“Simply put, American history cannot be understood without slavery.” — Ira Berlin, late professor of history, University of Maryland
From the Editors:
Many of us today have difficulty fathoming the central importance of slavery to the founding of the University of the South in the years from 1856 to 1861. This difficulty is not surprising. Our resistance to understanding that chattel bondage was fundamental to the origins of the Sewanee we know and love differs little from the ways most Americans react to the history of slavery in general. “Americans see themselves as a freedom-loving people,” the historian James Oliver Horton has observed. The history of slavery in the United States does not comport with that. “For a nation steeped in this self-image,” Horton continues, “it is embarrassing, guilt-producing, and disillusioning to consider the role that race and slavery played in shaping the national narrative.” It should come as no surprise, then, that many of us resist knowing or believing that slavery shaped the history of our own university or the Episcopal Church.
But, to borrow and modify the words of the eminent historian Ira Berlin, Sewanee’s history cannot be understood without slavery. The university was founded by slaveholding men — many of them Episcopal bishops and priests — for the purpose of serving, protecting, and advancing the interests of a civilization built on bondage.
By studying and learning more about Sewanee’s past — before, during, and after the Civil War — we stand to gain a deeper and more complicated understanding of our own university’s history and of slavery’s core importance to the history of the United States and the world in the nineteenth century. From that study and with that greater understanding, we believe, the broader Sewanee community of people who have worked, lived, or studied here may better discern what that history obligates us to do in order to foster a more just and inclusive community on this mountain and beyond.
With these thoughts in mind, the Roberson Project on Slavery, Race, and Reconciliation launches a new series called In Their Own Words for our Meridiana blog. Periodically we will publish key documents produced by the first generations of founders of the university — the men and women who brought the idea of the University of the South into existence. In Their Own Words will focus initially on the founders’ thoughts about slavery and slaveholding. In many instances, these documents will be linked to the Project’s crowdsourced transcription site, From the Page, so that you can read the original documents produced by the founders.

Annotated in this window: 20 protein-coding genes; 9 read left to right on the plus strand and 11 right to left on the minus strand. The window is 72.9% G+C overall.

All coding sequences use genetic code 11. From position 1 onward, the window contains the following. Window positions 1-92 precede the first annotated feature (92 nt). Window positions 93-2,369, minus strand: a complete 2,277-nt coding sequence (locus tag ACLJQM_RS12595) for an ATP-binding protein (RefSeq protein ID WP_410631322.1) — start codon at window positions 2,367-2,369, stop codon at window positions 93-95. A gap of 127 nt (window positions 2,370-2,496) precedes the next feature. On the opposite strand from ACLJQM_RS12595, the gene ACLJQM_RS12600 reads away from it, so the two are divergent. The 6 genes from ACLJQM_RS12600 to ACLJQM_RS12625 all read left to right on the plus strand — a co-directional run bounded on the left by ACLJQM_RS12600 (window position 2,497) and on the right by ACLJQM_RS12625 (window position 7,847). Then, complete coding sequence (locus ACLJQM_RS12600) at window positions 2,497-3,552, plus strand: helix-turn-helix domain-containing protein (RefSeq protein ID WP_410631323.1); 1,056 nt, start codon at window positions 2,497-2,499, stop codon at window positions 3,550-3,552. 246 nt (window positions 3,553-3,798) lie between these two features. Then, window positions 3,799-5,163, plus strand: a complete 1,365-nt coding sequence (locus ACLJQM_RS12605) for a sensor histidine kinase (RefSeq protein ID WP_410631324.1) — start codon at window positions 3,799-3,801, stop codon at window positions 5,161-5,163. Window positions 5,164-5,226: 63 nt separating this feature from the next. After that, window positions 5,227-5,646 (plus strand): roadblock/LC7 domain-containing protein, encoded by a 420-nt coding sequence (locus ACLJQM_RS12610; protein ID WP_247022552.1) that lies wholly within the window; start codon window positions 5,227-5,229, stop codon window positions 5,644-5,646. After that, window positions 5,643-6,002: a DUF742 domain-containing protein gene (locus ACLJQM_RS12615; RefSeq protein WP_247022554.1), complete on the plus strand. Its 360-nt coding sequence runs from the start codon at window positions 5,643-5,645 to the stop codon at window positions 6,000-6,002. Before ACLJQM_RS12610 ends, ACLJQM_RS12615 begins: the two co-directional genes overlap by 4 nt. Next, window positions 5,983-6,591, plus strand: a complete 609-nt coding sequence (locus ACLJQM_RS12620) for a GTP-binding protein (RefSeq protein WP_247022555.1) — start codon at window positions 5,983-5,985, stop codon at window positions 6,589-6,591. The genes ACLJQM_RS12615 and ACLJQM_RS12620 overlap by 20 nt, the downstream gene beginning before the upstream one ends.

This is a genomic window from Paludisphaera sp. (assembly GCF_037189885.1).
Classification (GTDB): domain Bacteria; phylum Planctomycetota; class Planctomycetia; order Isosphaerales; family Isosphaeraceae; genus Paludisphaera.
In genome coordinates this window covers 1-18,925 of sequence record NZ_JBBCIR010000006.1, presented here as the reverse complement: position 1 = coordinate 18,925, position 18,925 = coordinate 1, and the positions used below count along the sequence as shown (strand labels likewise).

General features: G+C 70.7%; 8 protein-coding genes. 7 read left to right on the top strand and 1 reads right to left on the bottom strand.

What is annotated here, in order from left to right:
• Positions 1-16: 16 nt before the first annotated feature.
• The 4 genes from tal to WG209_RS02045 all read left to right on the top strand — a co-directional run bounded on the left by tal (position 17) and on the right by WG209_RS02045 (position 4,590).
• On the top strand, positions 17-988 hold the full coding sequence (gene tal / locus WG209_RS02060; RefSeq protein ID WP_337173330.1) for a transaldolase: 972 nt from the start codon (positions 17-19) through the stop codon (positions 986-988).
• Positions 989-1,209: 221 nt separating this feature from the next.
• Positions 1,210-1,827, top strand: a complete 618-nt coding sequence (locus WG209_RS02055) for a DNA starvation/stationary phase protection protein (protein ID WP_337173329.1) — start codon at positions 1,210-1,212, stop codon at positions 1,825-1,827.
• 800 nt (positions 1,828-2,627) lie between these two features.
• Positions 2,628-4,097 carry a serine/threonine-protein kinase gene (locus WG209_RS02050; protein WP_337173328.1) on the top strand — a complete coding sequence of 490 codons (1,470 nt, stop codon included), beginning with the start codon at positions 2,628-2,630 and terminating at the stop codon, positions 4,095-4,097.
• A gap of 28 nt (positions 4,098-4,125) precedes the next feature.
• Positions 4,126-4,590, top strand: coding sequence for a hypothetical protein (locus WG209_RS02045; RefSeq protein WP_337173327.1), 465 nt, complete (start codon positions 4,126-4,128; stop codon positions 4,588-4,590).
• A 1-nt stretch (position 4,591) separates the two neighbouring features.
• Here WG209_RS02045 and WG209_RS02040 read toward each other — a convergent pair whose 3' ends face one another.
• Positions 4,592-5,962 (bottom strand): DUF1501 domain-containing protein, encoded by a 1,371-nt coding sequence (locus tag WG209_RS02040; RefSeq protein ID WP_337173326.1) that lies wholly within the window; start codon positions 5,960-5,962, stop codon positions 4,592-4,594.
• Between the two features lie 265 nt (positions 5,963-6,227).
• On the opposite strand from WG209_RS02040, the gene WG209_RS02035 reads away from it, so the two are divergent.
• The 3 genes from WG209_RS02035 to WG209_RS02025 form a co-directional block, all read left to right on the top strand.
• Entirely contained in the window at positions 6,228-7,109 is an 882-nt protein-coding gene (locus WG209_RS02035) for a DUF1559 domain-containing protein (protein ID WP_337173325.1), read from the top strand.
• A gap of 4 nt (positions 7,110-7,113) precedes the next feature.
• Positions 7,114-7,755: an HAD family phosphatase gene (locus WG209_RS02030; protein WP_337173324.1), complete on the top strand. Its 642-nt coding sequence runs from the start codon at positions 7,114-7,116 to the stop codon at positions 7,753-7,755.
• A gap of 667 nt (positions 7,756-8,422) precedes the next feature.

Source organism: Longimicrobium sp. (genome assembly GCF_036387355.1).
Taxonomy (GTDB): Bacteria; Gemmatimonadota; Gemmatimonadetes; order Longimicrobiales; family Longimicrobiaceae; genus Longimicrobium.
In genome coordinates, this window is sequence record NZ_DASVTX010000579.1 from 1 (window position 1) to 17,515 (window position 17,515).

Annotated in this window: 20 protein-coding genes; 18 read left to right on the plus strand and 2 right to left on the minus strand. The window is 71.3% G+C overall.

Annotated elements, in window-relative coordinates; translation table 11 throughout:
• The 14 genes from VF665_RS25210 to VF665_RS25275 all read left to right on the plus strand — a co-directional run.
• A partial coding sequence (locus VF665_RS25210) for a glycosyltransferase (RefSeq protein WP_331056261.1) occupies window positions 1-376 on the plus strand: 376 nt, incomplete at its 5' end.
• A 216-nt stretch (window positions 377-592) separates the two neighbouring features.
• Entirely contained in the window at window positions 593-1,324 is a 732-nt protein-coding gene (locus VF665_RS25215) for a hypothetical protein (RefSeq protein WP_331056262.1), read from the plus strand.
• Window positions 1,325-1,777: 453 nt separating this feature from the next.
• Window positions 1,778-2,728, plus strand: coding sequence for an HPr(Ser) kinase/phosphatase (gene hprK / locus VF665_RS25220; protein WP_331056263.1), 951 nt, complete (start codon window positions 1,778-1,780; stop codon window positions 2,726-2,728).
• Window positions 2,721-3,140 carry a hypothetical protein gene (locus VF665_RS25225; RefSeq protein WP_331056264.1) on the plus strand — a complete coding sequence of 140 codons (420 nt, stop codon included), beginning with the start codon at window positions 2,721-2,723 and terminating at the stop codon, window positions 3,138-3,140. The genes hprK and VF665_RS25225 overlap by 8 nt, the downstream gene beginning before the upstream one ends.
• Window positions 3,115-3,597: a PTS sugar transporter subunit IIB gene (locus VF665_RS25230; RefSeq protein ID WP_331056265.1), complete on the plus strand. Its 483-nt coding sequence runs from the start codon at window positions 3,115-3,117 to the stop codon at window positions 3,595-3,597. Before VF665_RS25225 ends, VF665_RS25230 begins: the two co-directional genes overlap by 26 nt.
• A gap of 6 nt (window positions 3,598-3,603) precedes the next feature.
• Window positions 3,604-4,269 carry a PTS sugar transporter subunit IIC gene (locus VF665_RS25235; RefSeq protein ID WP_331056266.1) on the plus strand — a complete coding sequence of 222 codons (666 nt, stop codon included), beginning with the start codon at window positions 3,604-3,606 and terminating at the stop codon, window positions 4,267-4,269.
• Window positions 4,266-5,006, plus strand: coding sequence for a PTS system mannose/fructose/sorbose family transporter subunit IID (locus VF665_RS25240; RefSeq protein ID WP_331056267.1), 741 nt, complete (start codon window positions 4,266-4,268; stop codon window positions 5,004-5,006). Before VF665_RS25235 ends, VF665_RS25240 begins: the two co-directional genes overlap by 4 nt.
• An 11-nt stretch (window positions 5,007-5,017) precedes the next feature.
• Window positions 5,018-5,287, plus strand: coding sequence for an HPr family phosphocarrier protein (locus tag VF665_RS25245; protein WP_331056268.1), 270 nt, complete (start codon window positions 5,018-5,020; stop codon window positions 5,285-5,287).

Our first In Their Own Words will feature a sermon preached in September 1862 by the Right Rev. Stephen Elliott, one of the three bishops who led in launching the campaign for the “southern university” in 1857-58. In the 1850s and until his death in 1866, Elliott was the Episcopal Bishop of Georgia, but at the time of his sermon, he also served as the Presiding Bishop of the Protestant Episcopal Church in the Confederate States of America. With the formation of the Confederacy, he had been a leader in establishing the southern Episcopal Church independent of the national church. For the bishop, slavery was not a proximate cause of the war. In his own words to the parishioners of Savannah’s Christ Church, “The great revolution [of Civil War] through which we are passing certainly turns upon this point of slavery, and our future destiny is bound up with it.” To understand how and why, read Elliott’s sermon, “Our Cause in Harmony with the Purposes of God in Jesus Christ,” which will be published on February 4.